Ascension, Google Expand Pilot of EHR Search Tool for Clinicians

Feb. 25, 2021
The technology is designed to bring together patient records from multiple EHR systems within the organization

Leaders at Google and the St. Louis, Mo.-based Ascension say they are expanding the clinical pilot of an electronic health record (EHR) search tool that aims to help clinicians find relevant medical record data.

In a Feb. 23 blog post, Google Health’s vice president, product and design, Paul Muret, said that the technology, called Care Studio, “is a software solution that provides a comprehensive view of a patient’s records and allows clinicians to quickly search through complex patient information.” The tool is built for clinicians and works alongside EHR systems, Muret added.

Google and Ascension have been working in tandem on a pilot of Care Studio focused on data quality and product safety with a small group of clinicians based in Nashville, Tenn., and Jacksonville, Fla. The pilot is now expanding to more physicians and nurses in the clinical setting, he said, and eventually the goal is to make the clinical search tool available to all off Ascension’s caregivers.

Providing more detail, Care Studio, Muret wrote, brings together patient records from the multiple EHRs an organization uses, with the aim of giving clinicians a centralized view of patient data and the ability to search across these records. For example, even though health systems report measurements like blood pressure or glucose levels using different units, Care Studio automatically converts them, designed to make it easier for a clinician to understand and compare.

He further noted that developers have honed search capabilities based on medical terminology and clinical shorthand, so that clinicians can simply type what they're looking for into a search bar and instantly surface relevant patient record information. Of course, oftentimes a patient’s history can be long and complex, making important details difficult to find.

As such, Care Studio uses Google technology to display relevant information in fewer clicks, Muret stated. For example, he offered, Care Studio can automatically organize the medications in a patient’s history with information on dosing and when they were prescribed. The tool also makes it easier to find pertinent information, including lab results, procedure orders, medication orders and progress notes, he asserted.

The blog post referenced a commonly cited 2016 study by healthcare stakeholders, published in the Annals of Internal Medicine, that found many clinicians spend half their day on a computer navigating EHRs and other systems. “Because health records are often scattered across multiple systems, getting a full picture of a patient’s health requires a great deal of clinicians’ time, energy, and resources. These gaps in patient information can contribute to less effective and efficient care,” Muret wrote, speaking to the motivation behind this project.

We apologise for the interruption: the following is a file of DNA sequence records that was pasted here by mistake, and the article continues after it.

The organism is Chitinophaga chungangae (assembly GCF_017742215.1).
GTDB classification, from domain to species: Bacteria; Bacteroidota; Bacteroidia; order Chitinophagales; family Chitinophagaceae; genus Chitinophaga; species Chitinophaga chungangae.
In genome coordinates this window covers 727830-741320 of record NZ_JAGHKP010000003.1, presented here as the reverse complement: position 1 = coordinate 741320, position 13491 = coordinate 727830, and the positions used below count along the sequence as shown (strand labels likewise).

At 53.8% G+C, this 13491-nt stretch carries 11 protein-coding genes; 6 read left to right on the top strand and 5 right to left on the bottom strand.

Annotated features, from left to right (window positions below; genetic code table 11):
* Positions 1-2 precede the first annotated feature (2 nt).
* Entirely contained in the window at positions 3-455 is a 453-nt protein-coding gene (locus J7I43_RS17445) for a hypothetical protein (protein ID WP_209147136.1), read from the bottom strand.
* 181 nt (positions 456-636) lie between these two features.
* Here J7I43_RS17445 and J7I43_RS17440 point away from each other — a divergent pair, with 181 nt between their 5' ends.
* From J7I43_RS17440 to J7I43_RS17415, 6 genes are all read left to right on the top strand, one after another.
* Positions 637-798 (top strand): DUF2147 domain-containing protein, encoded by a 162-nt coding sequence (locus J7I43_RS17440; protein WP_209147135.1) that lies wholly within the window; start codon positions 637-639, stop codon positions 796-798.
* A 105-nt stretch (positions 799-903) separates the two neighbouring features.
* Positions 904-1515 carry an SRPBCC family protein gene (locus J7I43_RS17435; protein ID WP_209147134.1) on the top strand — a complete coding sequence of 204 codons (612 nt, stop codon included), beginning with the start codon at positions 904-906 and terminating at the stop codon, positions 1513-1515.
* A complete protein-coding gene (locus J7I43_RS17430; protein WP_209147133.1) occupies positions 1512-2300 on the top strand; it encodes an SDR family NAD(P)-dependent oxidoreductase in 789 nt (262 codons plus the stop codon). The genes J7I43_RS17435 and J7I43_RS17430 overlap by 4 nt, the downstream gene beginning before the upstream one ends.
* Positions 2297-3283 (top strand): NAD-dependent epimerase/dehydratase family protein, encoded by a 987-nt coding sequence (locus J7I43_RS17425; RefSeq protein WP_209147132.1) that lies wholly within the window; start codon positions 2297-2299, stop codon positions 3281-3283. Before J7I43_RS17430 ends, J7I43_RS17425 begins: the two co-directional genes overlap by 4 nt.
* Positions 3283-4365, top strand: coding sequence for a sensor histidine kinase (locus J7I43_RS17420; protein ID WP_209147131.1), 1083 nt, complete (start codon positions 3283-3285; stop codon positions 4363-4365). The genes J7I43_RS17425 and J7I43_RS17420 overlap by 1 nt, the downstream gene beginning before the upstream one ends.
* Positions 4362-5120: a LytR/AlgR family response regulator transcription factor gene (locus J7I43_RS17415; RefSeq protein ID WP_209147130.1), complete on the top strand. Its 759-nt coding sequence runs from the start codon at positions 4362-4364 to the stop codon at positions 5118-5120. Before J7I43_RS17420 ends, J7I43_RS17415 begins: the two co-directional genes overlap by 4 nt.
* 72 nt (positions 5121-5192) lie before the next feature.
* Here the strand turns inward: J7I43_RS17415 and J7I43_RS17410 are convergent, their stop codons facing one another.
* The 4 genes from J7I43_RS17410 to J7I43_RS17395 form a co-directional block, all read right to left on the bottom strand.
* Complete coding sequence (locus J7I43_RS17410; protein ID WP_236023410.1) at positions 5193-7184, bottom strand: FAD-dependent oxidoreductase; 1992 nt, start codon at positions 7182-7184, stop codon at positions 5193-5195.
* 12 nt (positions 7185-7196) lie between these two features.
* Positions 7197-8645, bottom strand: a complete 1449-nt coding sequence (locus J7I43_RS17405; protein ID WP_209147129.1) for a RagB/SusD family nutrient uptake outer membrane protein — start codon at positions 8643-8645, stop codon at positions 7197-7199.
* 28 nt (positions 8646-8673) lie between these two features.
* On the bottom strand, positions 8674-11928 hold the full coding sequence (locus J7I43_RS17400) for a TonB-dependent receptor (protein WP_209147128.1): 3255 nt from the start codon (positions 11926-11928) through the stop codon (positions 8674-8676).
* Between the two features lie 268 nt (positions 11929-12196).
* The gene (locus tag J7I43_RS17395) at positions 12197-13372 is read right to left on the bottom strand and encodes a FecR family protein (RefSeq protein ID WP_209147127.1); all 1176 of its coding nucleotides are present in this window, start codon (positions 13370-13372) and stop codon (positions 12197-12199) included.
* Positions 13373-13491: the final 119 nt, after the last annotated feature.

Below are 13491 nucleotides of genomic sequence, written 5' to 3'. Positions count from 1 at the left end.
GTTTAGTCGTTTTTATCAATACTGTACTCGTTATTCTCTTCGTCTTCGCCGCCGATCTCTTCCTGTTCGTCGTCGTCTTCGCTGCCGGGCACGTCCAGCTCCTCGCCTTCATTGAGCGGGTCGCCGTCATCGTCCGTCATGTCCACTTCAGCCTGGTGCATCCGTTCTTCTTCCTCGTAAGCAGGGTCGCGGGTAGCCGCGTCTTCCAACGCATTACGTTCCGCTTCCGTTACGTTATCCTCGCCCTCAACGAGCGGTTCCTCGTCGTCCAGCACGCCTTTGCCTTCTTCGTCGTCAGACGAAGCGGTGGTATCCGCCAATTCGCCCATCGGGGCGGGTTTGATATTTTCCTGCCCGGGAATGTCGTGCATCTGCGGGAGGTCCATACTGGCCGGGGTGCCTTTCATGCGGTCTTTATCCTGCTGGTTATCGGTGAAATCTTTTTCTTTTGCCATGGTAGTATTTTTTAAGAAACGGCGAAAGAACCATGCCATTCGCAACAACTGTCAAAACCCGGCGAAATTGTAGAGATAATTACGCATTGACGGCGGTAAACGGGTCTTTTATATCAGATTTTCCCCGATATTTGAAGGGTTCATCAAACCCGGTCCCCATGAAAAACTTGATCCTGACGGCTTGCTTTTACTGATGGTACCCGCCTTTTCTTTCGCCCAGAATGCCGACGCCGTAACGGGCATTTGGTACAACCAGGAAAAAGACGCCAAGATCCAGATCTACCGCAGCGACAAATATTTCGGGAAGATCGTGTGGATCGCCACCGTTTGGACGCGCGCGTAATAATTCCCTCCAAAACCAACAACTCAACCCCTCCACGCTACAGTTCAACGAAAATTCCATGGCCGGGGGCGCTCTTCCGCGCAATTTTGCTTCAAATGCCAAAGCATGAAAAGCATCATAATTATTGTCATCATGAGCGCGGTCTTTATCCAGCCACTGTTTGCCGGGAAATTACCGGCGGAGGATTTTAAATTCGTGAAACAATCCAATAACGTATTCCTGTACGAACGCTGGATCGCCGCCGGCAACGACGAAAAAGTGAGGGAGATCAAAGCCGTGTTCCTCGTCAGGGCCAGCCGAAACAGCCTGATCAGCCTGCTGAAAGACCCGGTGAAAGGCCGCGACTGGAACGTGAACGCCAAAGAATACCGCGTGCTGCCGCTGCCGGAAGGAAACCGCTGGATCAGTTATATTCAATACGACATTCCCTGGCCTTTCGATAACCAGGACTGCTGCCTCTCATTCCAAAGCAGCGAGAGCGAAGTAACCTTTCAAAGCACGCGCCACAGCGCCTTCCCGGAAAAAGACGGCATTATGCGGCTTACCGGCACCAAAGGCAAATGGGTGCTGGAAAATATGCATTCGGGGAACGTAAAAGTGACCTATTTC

In a separate post , Eduardo Conrado, executive vice president, strategy and innovation, at Ascension, noted that the work between the health system and Google began in 2018, with the goal “to reimagine the organization of clinical data in order to make Ascension’s information more effective in supporting the care delivered by our providers.”

He added that the Care Studio approach “is grounded on a foundation of clinician user research, involving feedback from our physicians and nurses from a variety of specialties. It provides new functionality and a simple user interface that allows clinicians to see information from both inpatient and outpatient Ascension facilities, and to quickly search through that information to find what is needed at that moment.”

Ascension believes that because this clinical search capability surfaces the specific information requested and additional contextually relevant information that might otherwise require significant time and effort to uncover, the provider experience will be directly enhanced “by enabling quick access to patient information and enriching the information that is available.”

Importantly, he noted, this solution “is an optional support tool and does not replace existing EHR systems. Rather, it complements existing EHR systems and provides a single interface to search varied, and previously siloed, data systems and streams.”

In their respective posts, both companies addressed patient privacy concerns that stemmed from reports in 2019 that Google and Ascension were working on a project that aims to leverage the tech giant’s search and artificial intelligence (AI) capabilities to analyze health data for millions of Ascension patients. A Wall Street Journal report at that time noted that “neither patients nor doctors have been notified [about this initiative]. At least 150 Google employees already have access to much of the data on tens of millions of patients, according to a person familiar with the matter and the documents.” The concerns were significant enough that they led to a federal investigation by HHS.

In its post, Ascension stated that its “use of Care Studio tool complies with all applicable regulations, including the Health Insurance Portability and Accountability Act (HIPAA), and the work with Google is covered by a Business Associate Agreement (BAA) that governs protected health information (PHI).”

Google’s post added, “We know healthcare data is sensitive and personal, and it’s our responsibility to keep it private and secure. Google does not own, nor do we ever sell, patient data. This data from Care Studio cannot be used for advertising. Our team designed Care Studio to adhere to industry best practices and regulations, including HIPAA.”

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